Introduction to Political Economy

Introduction to Political Economy
Last edited by Jan Kinney about 2 years ago

Introduction to Political EconomyPolEcon Introduction Graphic

Welcome to Introduction to Political Economy! This short course presents an excerpt from Political Science 270 (Introduction to Political Economy) a five-credit, undergraduate course offered online through University of Washington Educational Outreach. The full-length course was created by Anthony Gill, Professor in the Political Science Department at the University of Washington.

In this short course, you will begin to learn the basic concepts of political economy—a rapidly expanding and increasingly diverse field of inquiry in political science—from the point of view of rational choice theory.  This type of analysis is contrasted frequently with cultural and psychological perspectives on human behavior, though they are not necessarily incompatible. Rational choice theory emphasizes how humans respond to incentives based on cost-benefit calculations, while the cultural perspective focuses on norm-based behavior, and the psychological perspective concentrates on cognitive understandings of the world.

Course Objectives

By the end of this short course, you will be able to

  • define political economy;
  • summarize the history of the study of political economy;
  • distinguish between interests and ideas as motivators of behavior;
  • explain political economy from an individual and from a societal point of view;
  • define some basic terms and concepts of political economy;
  • explain the function of prices and the price mechanism;
  • define and explain the concept of emergent order; and
  • state some of the problems of the market system.

Getting Started

When you're ready to begin, press the "Modules" button on the left-hand side of this page, and click on Lesson 1! Be sure your speakers or headphones are turned on so you can hear the narration.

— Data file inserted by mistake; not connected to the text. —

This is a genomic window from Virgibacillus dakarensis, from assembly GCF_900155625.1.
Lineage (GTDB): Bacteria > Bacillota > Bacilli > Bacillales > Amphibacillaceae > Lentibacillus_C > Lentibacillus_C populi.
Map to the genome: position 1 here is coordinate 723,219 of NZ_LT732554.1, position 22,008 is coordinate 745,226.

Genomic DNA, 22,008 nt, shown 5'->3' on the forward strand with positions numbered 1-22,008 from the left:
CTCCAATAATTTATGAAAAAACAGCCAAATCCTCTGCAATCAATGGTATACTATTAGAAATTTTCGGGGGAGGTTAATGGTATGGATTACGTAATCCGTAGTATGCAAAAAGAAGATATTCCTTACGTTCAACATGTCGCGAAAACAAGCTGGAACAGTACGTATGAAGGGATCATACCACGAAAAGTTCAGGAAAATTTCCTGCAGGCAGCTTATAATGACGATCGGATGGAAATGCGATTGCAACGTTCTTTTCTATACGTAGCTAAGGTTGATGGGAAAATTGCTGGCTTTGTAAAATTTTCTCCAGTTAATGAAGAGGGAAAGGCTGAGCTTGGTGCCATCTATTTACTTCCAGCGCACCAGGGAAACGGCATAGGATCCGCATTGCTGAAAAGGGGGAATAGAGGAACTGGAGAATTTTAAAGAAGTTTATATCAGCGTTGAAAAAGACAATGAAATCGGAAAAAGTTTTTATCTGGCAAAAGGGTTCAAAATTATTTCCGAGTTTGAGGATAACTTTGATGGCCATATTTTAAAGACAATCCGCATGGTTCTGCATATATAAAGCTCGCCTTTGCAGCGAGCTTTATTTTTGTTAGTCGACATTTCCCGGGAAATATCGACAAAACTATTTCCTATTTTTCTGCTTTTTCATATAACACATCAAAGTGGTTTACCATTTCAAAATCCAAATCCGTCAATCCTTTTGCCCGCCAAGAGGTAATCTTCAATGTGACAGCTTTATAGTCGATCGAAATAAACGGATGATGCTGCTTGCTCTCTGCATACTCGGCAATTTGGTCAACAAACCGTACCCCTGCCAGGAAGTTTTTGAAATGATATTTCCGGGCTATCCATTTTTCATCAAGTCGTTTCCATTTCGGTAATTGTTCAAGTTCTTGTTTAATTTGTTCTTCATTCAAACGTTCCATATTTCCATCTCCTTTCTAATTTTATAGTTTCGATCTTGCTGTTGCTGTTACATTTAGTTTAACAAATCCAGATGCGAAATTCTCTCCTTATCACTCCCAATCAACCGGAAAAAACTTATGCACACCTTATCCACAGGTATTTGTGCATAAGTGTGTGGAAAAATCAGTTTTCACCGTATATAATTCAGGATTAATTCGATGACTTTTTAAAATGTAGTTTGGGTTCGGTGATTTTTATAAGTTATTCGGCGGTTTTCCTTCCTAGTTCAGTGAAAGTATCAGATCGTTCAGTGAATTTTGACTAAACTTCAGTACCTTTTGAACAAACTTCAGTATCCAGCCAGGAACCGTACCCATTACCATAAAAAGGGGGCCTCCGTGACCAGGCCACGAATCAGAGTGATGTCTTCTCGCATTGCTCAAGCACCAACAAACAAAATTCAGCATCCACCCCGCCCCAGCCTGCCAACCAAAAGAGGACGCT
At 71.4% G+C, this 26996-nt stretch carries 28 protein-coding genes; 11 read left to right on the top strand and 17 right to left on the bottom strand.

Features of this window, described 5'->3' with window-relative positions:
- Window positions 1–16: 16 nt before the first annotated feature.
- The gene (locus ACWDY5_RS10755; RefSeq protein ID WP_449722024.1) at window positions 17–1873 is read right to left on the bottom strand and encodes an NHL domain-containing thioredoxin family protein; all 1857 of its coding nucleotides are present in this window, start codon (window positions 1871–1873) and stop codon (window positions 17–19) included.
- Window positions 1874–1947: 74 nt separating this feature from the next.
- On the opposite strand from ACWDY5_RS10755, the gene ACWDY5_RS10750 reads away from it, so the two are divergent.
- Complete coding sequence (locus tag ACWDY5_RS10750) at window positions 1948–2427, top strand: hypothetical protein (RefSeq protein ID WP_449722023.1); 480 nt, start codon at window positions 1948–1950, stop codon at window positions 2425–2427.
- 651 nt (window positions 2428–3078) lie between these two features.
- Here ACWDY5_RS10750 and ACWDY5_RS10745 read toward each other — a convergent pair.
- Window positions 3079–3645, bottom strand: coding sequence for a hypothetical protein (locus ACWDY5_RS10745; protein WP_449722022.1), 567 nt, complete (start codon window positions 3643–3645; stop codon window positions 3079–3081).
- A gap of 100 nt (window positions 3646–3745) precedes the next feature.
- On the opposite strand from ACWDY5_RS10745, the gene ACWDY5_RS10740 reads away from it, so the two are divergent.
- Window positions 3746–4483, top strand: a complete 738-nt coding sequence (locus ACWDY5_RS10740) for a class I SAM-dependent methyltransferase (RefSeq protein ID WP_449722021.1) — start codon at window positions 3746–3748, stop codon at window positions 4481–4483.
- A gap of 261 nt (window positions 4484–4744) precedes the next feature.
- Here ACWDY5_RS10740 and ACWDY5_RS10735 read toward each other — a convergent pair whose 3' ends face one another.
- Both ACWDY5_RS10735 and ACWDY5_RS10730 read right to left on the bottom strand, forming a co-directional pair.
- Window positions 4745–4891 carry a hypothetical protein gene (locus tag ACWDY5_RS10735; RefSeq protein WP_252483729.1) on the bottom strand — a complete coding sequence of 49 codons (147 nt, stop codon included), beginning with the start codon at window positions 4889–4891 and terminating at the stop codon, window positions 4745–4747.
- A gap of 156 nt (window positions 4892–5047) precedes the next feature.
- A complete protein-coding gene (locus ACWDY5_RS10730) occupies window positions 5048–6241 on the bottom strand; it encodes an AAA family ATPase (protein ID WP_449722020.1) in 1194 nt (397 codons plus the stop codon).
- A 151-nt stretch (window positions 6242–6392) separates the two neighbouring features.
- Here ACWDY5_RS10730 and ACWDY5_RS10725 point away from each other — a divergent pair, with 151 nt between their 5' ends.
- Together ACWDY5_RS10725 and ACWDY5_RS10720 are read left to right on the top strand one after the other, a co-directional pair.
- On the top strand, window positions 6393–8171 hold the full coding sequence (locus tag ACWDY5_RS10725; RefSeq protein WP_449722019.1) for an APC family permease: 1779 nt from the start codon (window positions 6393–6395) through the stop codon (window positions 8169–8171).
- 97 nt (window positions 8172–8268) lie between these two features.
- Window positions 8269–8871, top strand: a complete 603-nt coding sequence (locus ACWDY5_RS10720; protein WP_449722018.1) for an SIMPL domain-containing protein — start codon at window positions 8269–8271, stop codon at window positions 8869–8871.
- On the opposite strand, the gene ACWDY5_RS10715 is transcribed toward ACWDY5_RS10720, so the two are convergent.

About the Lessons

Each of the four modules in this short course includes a narrated PowerPoint lesson. Each module also includes a short quiz to test your knowledge of the new material discussed in the lecture; Modules 2, 3, and 4 also each include an activity that will help you apply your knowledge to the real world, or a discussion topic you may wish to explore with your friends.

Lesson 1: What Is Political Economy?

Welcome to political economy. This lessons warms you up to political economy with a tasty example and a few other tidbits to whet your appetite for all things related to costs and benefits!

Lesson 2: The Big Questions

We introduce the big questions being addressed by social scientists and political economists. Our attention then turns to the major theoretical perspectives used to answer these questions, highlighting the differences between the fields. This leads us to a discussion of the difference between interest-based and ideational explanations, with several examples.

Lesson 3: Political Economy: Breaking It Down

A discussion of the background of political economy and how economists view the world. We discuss the concepts of surplus and scarcity, the production possibility frontier, and indifference curves.

Lesson 4: Allocating Resources

This lecture introduces you to how economists view the allocation of resources in society. We look at markets and the price mechanism, providing several examples to illustrates how markets convey information about societal preferences. We also briefly review an article by Frederick Hayek and discuss how interference with the price mechanism can lead to distortions in the economy. We finish with a discussion of the limitations of markets.

Getting Started

If you're ready to begin, press the "Modules" button on the left-hand side of this page, and click on Lesson 1! Be sure your speakers or headphones are turned on so you can hear the narration.

About the Developer

Anthony Gill received his Ph.D. in political science from UCLA, where he specialized in political economy, comparative politics, research methods, and religion. His scholarship focuses on the intersection of economics and religion, using a rational choice framework to understand religious behavior, both institutional and individual. Prof. Gill authored Rendering Unto Caesar: The Catholic Church and the State in Latin America, and The Political Origin of Religious Liberty. He was the recipient of the UW's Distinguished Teaching Award in 1999 and is currently a full professor at the University of Washington and a Distinguished Senior Fellow at Baylor University's Institute for Studies of Religion. Prof. Gill created and hosts the weekly podcast series Research on Religion that frequently contains topics related to the economics of religion. He has completed two marathons, holds a black belt in martial arts, and loves all things western including camping, fishing, shooting, and rodeos.